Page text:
ADO Bus at Station Platform

Instead of renting a car, I will travel around Yucatán and Campeche states almost entirely by bus. In some cases, I may join a tour organized by a local travel agency, but only to visit some ruins that are harder to get to via public transportation. When I return from Mexico, I will hopefully have some stories about bus travel in the Sureste region, as well as scads of my own photos.

 

 

Haibun: At the Ruins of Dzibilchaltún

The Temple of the Seven Dolls at Dzibilchaltún

A Haibun is a uniquely Japanese medium in which prose and haiku poetry are interspersed. I will attempt to memorialize some of my travel experiences using the Haibun genre from time to time. My intent is to follow the style of Matsuo Bashō:

First look at the ruins
My eyes glued to the chess board
Losing to my guide.

On my first trip to Yucatán in November 1975, I ordered guide services from a company called Turistica Yucateca. The lady who ran the company couldn’t speak a word of English, but we managed to communicate by nouns more or less common to English and Spanish. As my first destination, I chose Dzibilchaltún, about 20  miles north of Mérida. My guide, who had his own vehicle, was Manuel Quiñones Moreno who spoke good English and was well educated. I spent a few minutes looking at the ruins, which were mostly fairly ramshackle; but then he brought out a chess set, and we played several games. I lost all of them.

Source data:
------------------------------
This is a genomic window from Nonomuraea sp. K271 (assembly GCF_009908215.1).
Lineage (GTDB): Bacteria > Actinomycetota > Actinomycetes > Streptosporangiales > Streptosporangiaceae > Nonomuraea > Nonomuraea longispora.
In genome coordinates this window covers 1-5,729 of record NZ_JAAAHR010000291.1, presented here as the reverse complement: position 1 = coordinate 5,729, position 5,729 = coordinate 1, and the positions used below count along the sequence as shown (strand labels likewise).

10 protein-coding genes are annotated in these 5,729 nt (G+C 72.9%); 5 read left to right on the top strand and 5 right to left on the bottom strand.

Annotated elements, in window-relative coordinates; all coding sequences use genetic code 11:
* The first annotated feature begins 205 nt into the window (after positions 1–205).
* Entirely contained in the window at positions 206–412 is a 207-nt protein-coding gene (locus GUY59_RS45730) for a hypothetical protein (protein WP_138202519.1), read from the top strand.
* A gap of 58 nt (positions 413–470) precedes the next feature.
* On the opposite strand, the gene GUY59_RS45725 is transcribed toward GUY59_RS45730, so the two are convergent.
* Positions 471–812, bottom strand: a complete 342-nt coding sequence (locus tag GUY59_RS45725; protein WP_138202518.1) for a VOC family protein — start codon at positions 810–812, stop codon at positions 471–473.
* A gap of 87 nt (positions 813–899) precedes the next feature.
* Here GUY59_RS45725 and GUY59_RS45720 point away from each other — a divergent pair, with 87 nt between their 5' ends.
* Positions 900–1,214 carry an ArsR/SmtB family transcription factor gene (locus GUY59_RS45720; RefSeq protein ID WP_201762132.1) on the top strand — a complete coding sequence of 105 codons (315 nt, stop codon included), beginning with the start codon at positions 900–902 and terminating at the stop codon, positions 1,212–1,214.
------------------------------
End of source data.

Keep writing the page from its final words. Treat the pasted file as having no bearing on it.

I have always loved chess, but not with any degree of proficiency.

In any case, I didn’t hold it against Manuel. I hired him the next day to show me the ruins of Acanceh and Mayapán. I kind of wish that Turistica Yucateca were still around, but that was almost half a century ago.

Things change.

 

 

Haibun: The Norte

A Norte Storm Lashes the Gulf Coast of Yucatán

A Haibun is a uniquely Japanese medium in which prose and haiku poetry are interspersed. I will attempt to memorialize some of my travel experiences using the Haibun genre from time to time. My intent is to follow the style of Matsuo Bashō:

November norte
White-clad Maya point and laugh
Paper boats bobbing in the street.